Often we deal with human rights and children´s rights from a perspective of violations of rights, eg. teaching about street children in Brazil, child soldiers in Burma or young prostitutes in Bangkok - as if rights were most important when they are at risk of not being fulfilled.
Particularly when working with younger children it is necessary not to focus on violent and gruesome things as will often be the case when working with human rights violations.
It is well known that it is often more meaningful for children to draw upon elements and perspectives from their own surroundings and daily life. The challenge in human rights education is to work in a way that does include the children themselves as much as possible. This is what is meant by the positive perspective on human rights and children's rights: To secure relevance to the children in their daily life and to build up their knowledge and competence on human rights, particularly in relation to their own vicinity.
At best teaching about human and children's rights would include three main components:
- attitudes or values, e.g. tolerance, respect, empathy
- knowledge on rights and responsibilities
- skills, e.g. analytical, handling of conflicts, forming and expressing own opinions
Thus teaching will comprise working with the values inherent in human rights and children's rights: respect for each individual, for its freedoms and its integrity as well as tolerance towards different opinions on the one side and caring and responsibility for the weak and vulnerable on the other. The aim of all human rights education is, as it has often been emphasised, to try to build up the same values within the class room. Needless to say that this will have to start with the teacher herself: What you teach is how you teach! However, it is equally important to combine awareness and acceptance of human rights values with precise knowledge on the rights of each individual as well as the limits to these rights. This is essential to avoid watering down the concepts of human rights and thus undermining them.
Last but not least human rights and children's rights should be active instruments for all citizens, including children, consequently building up competence to make use of rights and respect ones responsibilities must start at an early age.
A variety of themes and exercises has been developed to encompass these tasks: I shall only mention a few examples and refer to the list of resources mentioned below for further inspiration.
This exercise can be taken up at all levels. It can be linked to themes like the rule of law, civil and political rights, the child's right to express his/her own opinion (Convention of the Rights of the Child art. 12) etc.
The class can in smaller groups prepare draft lists of rights and responsibilities for the class, and the whole class can then discuss e.g. the ten most important rights/responsibilities and decide to "live" with them for a period of one month. Then they can be assessed and revised, if necessary.
It may be useful to have a list of rights and duties for the teacher and a separate list for the students as the teacher is in a position which is not equal to the students - thus two sets of rules may be more operational and realistic to work with.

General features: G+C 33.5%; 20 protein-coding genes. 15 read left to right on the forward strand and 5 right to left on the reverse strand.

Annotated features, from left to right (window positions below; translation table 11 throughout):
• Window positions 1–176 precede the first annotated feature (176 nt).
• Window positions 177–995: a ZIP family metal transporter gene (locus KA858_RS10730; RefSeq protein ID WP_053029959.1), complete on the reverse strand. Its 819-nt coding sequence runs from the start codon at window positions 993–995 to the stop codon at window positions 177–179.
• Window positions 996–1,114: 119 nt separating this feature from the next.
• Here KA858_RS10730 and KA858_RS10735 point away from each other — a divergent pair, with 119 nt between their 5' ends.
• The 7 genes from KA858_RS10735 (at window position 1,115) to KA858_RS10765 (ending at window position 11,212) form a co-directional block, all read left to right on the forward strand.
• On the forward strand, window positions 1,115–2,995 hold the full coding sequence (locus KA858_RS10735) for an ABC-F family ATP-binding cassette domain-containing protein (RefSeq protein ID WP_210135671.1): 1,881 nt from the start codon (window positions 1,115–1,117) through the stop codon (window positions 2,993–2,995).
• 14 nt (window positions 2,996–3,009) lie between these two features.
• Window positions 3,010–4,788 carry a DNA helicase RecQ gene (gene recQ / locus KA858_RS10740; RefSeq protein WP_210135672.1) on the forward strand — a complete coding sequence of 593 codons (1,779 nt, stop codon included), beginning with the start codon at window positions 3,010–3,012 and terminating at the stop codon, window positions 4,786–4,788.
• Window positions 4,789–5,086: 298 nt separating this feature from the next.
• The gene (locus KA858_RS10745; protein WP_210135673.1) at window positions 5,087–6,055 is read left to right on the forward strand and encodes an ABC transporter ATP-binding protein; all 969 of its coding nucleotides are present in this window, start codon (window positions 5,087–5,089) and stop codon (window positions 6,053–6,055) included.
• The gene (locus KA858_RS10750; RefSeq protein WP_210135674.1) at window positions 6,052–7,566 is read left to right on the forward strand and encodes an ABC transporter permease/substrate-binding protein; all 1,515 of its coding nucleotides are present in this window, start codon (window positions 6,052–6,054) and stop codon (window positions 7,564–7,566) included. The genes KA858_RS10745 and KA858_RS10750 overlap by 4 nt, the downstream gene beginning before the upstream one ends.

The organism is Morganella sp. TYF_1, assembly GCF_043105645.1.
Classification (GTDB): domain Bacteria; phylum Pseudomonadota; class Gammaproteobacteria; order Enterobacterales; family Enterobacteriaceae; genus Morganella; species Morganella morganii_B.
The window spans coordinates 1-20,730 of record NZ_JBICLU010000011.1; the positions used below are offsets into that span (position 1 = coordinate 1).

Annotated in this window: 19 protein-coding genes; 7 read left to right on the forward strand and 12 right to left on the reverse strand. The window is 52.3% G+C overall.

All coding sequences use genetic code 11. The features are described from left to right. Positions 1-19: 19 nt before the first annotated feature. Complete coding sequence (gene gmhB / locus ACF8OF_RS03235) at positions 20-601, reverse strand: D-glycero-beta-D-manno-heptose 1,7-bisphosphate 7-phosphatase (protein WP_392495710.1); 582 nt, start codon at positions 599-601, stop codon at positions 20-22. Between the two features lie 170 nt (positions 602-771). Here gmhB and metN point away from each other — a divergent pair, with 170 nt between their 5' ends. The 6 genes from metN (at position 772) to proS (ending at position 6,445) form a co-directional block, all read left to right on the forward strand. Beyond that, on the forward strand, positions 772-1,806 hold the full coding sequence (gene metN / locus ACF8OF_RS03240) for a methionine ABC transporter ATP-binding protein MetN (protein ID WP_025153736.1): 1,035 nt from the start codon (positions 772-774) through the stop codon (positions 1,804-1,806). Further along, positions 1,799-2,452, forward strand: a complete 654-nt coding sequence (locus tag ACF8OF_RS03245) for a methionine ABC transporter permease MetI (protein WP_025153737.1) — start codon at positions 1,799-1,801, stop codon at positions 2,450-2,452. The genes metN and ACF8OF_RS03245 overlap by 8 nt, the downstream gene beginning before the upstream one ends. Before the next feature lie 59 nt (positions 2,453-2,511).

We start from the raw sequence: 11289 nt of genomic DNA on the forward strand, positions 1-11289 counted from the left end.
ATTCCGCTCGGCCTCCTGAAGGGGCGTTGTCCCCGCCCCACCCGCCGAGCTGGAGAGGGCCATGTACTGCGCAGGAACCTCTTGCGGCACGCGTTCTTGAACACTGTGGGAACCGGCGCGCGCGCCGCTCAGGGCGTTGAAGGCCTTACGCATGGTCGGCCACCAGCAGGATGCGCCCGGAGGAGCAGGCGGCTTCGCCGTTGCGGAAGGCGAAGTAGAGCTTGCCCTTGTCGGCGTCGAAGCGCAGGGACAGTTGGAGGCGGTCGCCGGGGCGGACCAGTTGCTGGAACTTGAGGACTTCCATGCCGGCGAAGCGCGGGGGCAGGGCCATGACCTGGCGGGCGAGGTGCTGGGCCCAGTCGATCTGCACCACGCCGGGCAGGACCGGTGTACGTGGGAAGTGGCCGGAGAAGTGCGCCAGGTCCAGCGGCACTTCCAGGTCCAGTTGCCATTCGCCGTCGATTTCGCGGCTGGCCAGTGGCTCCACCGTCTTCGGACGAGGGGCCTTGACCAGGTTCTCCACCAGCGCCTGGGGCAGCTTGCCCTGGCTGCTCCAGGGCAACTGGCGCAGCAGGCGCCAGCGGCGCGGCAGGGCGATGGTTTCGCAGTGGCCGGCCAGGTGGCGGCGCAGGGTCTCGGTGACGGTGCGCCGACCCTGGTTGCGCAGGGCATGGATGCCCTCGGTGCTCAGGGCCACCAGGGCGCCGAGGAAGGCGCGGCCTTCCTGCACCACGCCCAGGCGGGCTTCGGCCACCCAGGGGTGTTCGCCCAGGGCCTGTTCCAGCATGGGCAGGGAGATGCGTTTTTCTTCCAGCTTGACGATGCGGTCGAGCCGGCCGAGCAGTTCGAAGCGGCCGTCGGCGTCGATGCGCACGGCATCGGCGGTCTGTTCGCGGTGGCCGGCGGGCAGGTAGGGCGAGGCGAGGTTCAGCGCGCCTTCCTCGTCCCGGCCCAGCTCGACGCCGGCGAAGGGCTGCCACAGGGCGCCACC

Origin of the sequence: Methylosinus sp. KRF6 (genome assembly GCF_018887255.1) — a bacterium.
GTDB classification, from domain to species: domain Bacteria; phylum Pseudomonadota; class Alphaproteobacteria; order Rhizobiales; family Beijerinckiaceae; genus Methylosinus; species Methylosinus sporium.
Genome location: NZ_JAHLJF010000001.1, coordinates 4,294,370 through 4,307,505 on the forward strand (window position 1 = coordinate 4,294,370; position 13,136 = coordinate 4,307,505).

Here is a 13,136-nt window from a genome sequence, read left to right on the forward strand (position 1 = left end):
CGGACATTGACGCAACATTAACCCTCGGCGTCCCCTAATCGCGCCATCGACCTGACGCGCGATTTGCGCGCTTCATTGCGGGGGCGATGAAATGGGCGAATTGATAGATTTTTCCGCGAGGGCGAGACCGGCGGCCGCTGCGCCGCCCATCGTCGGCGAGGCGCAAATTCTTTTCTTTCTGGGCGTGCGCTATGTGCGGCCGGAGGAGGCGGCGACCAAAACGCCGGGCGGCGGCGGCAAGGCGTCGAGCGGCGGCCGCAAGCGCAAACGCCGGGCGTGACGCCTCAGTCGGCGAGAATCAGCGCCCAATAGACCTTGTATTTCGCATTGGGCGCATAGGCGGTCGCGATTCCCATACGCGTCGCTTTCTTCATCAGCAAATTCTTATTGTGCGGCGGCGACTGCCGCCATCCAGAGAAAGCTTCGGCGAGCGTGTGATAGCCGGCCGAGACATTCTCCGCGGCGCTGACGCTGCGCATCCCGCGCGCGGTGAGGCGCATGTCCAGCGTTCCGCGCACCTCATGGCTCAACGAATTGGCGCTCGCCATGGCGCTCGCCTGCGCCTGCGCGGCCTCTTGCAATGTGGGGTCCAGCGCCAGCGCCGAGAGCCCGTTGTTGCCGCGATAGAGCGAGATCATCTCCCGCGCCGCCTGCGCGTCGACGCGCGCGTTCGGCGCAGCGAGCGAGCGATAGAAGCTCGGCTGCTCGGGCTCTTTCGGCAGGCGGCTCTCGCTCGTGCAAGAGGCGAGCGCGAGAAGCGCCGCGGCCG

Often, during training courses for teachers where a "class rights" exercise is performed, teachers come up with lists almost exclusively stating obligations and responsibilities for the students: All students must be respectful of each other, all students must prepare themselves properly etc. The school is already very demanding on the pupils, the point here is that the pupils and the teacher as well work actively with the concepts and functions of clear rights alongside the responsibilities.
Furthermore, it is important to avoid very abstract language such as: all students have the right to respect and dignity. This is both very broad and at the same time very impalpable and thus difficult to manage for children. Rather rights and responsibilities should be very concrete and clear: Every student has the right to express his/her opinion, after raising his hand. Every student has the rights to be warned clearly two times before any punitive measure is taken against him/her. All students have the right to respect for their privacy, including no interference with mail, school bags, clothes, etc.
Students can, in smaller groups, outline a map of the local town centre: The main square, the main churches / mosques, town hall, schools, cinemas, press agency, railway station etc. The maps can be the outset for discussions on how and by whom human rights are implemented locally: The police takes care of right to personal security and integrity; and judicial system shall
secure fair trials; cinemas, newspapers, libraries render possible freedom of expression, railways
facilitates freedom of movement etc.
As a follow up to this activity the class can pay visits to some of the institutions, like the police station, the court house, the local newspaper etc. The most interesting aspect of this activity is that it localises and contextualises human rights so that the pupils get an impression of how the very abstract principles described in international instruments can be transformed into practice in their own community.
Amnesty International USA Human Rights Educator´s Network.: Human Rights Education The Fourth R (Vol. 6, No 1, Summer 1994)
Open Society Institute, Forced Migration Projects, September 1995: Annotated Human Rights Education Bibliography
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